Carlos Gonzalez has been a member of the Colorado Rockies since 2009 and the subject of trade rumors for at least the past three seasons. He’s still in town, however, and is now entering the final year of a contract extension he signed in January 2011. He’ll earn $20 million in 2017 for his age-31 season, coming off a year in which he hit .298/.350/.505 with 25 home runs. Baseball-Reference valued him at 2.2 WAR, the value of an average major leaguer as opposed to his All-Star-caliber reputation.
After six straight losing seasons – 2016’s 75-87 record was the team’s best since 2010 – the Rockies seem intent on making a playoff push in 2017, believing some of the pitching strides made from the likes of Jon Gray, Tyler Chatwood, Chad Bettis, Tyler Anderson and Jeff Hoffman bode well for the team’s best rotation in a decade. Combined with an offense that led the league in runs, there’s the odor of a potential playoff team here.
Pitching depth is always an issue for the Rockies, however, and the bullpen was awful, so there’s also the feeling the roster still needs significant upgrades. After all, they did win just 75 games.
“Are we going to look to improve things in 2017 and add major-league players to our process for 2017? The answer is yes,” Rockies GM Jeff Bridich told MLB.com on Wednesday. “I’m hopeful that doesn’t have to come at the expense of players like Carlos Gonzalez or Charlie Blackmon.”
Blackmon hit .324/.381/.552 with 29 home runs, worth 4.4 WAR. He’s under team control for two more seasons, although at 30, he’s not that much younger than Gonzalez. With the emergence of David Dahl, who impressed with a .315/.359/.500 line in 63 games as a rookie, the Rockies may think they have the outfield depth to deal from here.
My take is that dealing Gonzalez or Blackmon would be a mistake. Trading either one opens up a hole in the outfield with no obvious in-house candidate. Gerardo Parra isn’t a viable option after a disastrous 2016 in which he was one of the worst hitters in the majors with a .271 OBP. That’s in Coors Field, mind you. Raimel Tapia reached the majors as well for a few games, and while he has been a top-100 prospect he could use more time in Triple-A (he spent most of 2016 at Double-A) to refine his game. He has had good contact skills in the minors, but he doesn’t walk, hasn’t hit for much over-the-fence power, has had poor stolen-base percentages and is still inconsistent on defense. He’s intriguing but also could settle in as a good fourth outfielder.
Anyway, I just don’t think the Rockies would get much in return. Given his $20 million salary and the current cost per WAR on the free-agent market, his contract is probably a little above market value. The Rockies aren’t going to be able to trade away his salary and get a good return in player value as well. You also have to factor in that opposing GMs are always going to be wary of how a Rockies player will perform outside of Colorado (although it’s worth noting that Dexter Fowler has put up similar numbers after leaving the Rockies). Finally, Gonzalez has turned into a player with significant platoon splits, hitting just .237/.257/.400 the past three seasons against lefties. All of that cuts his value.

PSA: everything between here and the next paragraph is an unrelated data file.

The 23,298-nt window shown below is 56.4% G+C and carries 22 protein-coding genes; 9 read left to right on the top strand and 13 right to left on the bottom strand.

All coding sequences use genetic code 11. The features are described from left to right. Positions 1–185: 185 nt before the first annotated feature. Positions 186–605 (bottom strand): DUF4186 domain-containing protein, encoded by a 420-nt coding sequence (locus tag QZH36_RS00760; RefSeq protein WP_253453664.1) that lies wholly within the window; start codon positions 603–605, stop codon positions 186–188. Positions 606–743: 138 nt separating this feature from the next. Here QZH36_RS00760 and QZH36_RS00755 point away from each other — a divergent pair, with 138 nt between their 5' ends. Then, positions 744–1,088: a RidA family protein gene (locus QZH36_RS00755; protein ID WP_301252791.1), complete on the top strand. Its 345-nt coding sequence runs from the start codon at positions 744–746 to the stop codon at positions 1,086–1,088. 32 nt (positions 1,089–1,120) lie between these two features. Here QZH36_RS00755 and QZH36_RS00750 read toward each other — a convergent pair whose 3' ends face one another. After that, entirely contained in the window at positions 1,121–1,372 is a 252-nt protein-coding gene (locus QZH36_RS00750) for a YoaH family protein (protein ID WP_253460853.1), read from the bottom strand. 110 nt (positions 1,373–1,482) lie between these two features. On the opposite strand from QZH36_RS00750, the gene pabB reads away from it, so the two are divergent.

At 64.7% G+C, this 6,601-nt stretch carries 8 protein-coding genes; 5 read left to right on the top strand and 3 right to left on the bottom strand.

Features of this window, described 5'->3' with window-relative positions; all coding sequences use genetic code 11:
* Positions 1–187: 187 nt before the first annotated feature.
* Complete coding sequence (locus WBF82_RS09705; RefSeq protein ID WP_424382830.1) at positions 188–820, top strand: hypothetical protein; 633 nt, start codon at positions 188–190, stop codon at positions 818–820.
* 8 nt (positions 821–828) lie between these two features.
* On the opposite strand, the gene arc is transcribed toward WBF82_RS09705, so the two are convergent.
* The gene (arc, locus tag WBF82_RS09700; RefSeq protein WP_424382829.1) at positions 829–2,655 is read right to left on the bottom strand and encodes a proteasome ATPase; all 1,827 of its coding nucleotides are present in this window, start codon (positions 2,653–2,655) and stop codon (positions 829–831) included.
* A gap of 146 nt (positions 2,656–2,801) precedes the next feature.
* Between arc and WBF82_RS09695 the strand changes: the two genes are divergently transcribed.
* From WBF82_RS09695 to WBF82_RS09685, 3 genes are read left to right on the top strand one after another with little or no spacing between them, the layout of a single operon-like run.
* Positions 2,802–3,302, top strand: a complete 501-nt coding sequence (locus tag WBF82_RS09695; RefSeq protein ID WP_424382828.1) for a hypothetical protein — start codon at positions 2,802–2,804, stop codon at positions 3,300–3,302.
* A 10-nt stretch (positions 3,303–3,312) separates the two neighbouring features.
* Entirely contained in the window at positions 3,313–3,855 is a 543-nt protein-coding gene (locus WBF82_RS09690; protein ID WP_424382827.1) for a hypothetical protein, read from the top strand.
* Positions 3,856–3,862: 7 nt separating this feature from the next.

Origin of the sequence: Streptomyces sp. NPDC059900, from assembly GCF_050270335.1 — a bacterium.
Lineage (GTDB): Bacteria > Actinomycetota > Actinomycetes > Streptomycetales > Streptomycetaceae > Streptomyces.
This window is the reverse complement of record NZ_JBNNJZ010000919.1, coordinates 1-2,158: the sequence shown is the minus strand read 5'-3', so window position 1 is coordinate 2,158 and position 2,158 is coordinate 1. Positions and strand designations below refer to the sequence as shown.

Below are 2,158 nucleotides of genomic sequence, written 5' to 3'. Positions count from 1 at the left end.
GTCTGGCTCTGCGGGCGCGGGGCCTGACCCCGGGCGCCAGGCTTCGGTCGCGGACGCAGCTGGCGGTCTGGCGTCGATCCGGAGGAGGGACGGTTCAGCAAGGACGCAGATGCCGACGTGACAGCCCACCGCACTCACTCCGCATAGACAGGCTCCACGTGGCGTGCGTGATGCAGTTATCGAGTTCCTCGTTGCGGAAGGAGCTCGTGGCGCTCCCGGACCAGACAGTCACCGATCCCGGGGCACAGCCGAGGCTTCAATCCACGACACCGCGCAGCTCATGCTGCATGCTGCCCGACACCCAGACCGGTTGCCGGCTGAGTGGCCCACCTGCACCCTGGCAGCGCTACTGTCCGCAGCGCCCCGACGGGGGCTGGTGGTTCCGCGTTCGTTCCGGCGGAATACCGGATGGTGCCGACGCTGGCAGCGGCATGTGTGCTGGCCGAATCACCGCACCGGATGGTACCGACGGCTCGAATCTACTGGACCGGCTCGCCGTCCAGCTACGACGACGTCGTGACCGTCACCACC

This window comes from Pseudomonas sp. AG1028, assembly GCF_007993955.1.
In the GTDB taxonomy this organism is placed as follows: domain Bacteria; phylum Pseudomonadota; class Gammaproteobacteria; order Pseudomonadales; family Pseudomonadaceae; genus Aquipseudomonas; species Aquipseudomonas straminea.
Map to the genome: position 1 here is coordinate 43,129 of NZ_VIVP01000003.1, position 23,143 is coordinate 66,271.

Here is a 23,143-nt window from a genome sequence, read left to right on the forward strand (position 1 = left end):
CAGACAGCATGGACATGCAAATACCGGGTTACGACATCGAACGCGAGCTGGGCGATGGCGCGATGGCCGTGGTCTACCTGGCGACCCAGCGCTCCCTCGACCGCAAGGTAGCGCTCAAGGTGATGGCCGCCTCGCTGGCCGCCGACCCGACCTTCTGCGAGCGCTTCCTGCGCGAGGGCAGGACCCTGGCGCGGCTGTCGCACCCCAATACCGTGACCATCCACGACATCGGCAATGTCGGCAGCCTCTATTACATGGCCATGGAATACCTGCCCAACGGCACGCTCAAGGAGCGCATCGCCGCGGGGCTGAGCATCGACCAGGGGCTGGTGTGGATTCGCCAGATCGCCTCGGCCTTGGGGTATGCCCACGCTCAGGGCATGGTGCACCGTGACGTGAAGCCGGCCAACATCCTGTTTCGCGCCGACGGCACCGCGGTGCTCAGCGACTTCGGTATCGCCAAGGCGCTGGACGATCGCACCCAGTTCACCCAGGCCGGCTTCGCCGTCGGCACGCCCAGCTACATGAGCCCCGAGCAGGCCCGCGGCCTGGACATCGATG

So they may as well keep him. Plus, the Rockies should consider adding offense, not subtracting it. In the park-adjusted wRC+ at FanGraphs, their offense ranked just 16th in the majors and ninth in the NL (that’s not including pitchers). In fact, with a big hole at first base, the Rockies have discussed signing Gonzalez to an extension and possibly moving him to first base. That’s an interesting idea given the team’s problems there for a long time now. As I wrote in our offseason questions piece for the Rockies, they’ve basically been faking the position for a decade. Here’s the Rockies’ annual ranking among the 30 teams in Wins Above Average at first base. Other than 2014, when Justin Morneau won a batting title, it has been a sorry lot since Todd Helton in 2007:
The Rockies need a first baseman for 2017. While Edwin Encarnacion in Coors Field would be a nice pipe dream, he’ll be priced out of the Rockies’ comfort zone. What about going after MLB home run leader Mark Trumbo? Estimates for him are in the four-year, $60 million range. He did slump in the second half last year and has always been a low OBP guy, but he’s better than the Ben Paulsen-types the Rockies have run out there. Mike Napoli, Kendrys Morales and Brandon Moss are other possible lower-cost options.
With full seasons from Dahl and Trevor Story, this could be a fun lineup:
CF Charlie Blackmon
2B DJ LeMahieu
RF Carlos Gonzalez
1B Mark Trumbo
LF David Dahl
SS Trevor Story
Signing Trumbo would eat up a large chunk of available payroll – barring an increase, of course -- and you haven’t added any rotation or bullpen arms yet. Look, no matter what the Rockies do, the playoffs are probably a long shot unless the starting pitching really breaks out. Trading Gonzalez, however, is unlikely to get you any closer.